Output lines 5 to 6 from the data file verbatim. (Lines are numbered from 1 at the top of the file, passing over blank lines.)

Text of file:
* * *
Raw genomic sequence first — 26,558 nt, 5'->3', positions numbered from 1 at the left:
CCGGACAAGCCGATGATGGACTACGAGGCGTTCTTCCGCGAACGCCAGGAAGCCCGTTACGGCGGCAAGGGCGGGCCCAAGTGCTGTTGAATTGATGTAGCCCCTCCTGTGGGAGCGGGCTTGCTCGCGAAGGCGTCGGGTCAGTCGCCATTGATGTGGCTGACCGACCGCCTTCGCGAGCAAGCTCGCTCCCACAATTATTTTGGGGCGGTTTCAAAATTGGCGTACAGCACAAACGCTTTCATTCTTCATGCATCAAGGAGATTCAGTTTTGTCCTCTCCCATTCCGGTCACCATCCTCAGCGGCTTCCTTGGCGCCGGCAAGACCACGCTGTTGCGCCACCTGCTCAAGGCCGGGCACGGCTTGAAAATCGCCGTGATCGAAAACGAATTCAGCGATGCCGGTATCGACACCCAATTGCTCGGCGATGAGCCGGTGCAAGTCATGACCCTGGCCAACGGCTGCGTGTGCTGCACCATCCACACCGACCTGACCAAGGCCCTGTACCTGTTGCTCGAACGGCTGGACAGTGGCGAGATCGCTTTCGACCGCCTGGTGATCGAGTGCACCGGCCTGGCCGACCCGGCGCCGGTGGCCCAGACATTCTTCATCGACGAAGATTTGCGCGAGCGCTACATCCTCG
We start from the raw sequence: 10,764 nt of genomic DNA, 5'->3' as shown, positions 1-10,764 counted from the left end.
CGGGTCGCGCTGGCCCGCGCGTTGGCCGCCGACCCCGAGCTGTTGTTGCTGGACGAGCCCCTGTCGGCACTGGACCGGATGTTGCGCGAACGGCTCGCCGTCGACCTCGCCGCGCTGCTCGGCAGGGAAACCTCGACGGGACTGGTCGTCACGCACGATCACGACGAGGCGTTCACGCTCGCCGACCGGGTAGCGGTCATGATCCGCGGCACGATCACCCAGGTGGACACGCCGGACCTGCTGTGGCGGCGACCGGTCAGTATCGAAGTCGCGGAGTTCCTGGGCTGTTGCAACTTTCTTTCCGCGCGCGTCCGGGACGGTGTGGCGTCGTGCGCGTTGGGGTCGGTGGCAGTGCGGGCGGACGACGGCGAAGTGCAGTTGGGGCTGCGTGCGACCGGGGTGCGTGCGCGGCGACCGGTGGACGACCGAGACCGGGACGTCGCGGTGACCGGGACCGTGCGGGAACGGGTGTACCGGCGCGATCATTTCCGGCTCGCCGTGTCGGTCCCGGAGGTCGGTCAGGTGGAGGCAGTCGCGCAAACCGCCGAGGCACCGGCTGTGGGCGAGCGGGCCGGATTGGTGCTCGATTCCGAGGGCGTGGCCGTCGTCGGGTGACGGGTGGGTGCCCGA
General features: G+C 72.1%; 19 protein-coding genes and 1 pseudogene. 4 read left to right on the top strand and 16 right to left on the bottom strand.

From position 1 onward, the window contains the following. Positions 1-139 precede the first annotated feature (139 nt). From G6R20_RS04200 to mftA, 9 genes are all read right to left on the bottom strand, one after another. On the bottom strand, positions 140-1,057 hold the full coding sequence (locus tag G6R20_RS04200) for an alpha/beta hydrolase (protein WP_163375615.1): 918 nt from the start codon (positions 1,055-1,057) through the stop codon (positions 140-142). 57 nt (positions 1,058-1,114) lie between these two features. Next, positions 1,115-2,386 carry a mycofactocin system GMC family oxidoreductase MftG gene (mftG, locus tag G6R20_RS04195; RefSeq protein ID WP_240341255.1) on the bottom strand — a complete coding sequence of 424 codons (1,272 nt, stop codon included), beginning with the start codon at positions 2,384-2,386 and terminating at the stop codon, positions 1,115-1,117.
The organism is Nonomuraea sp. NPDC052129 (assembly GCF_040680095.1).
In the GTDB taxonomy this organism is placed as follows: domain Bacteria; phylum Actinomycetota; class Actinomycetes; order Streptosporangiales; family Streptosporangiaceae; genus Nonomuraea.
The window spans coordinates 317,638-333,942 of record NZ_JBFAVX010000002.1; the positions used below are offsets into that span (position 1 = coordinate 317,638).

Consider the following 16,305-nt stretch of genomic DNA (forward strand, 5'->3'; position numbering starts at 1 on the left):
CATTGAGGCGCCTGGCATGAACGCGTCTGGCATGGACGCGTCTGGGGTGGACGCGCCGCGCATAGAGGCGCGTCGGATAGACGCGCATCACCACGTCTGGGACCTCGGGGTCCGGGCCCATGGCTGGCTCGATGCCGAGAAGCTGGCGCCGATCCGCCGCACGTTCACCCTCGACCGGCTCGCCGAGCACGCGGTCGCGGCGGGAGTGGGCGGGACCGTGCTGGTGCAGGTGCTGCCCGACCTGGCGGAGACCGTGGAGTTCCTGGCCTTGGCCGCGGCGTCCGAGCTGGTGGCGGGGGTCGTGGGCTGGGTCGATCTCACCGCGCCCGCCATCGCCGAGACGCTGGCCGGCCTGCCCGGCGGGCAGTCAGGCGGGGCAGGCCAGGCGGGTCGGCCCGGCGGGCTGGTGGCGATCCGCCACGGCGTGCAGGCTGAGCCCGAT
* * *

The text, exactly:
General features: G+C 72.1%; 19 protein-coding genes and 1 pseudogene. 4 read left to right on the top strand and 16 right to left on the bottom strand.

From position 1 onward, the window contains the following. Positions 1-139 precede the first annotated feature (139 nt). From G6R20_RS04200 to mftA, 9 genes are all read right to left on the bottom strand, one after another. On the bottom strand, positions 140-1,057 hold the full coding sequence (locus tag G6R20_RS04200) for an alpha/beta hydrolase (protein WP_163375615.1): 918 nt from the start codon (positions 1,055-1,057) through the stop codon (positions 140-142). 57 nt (positions 1,058-1,114) lie between these two features. Next, positions 1,115-2,386 carry a mycofactocin system GMC family oxidoreductase MftG gene (mftG, locus tag G6R20_RS04195; RefSeq protein ID WP_240341255.1) on the bottom strand — a complete coding sequence of 424 codons (1,272 nt, stop codon included), beginning with the start codon at positions 2,384-2,386 and terminating at the stop codon, positions 1,115-1,117.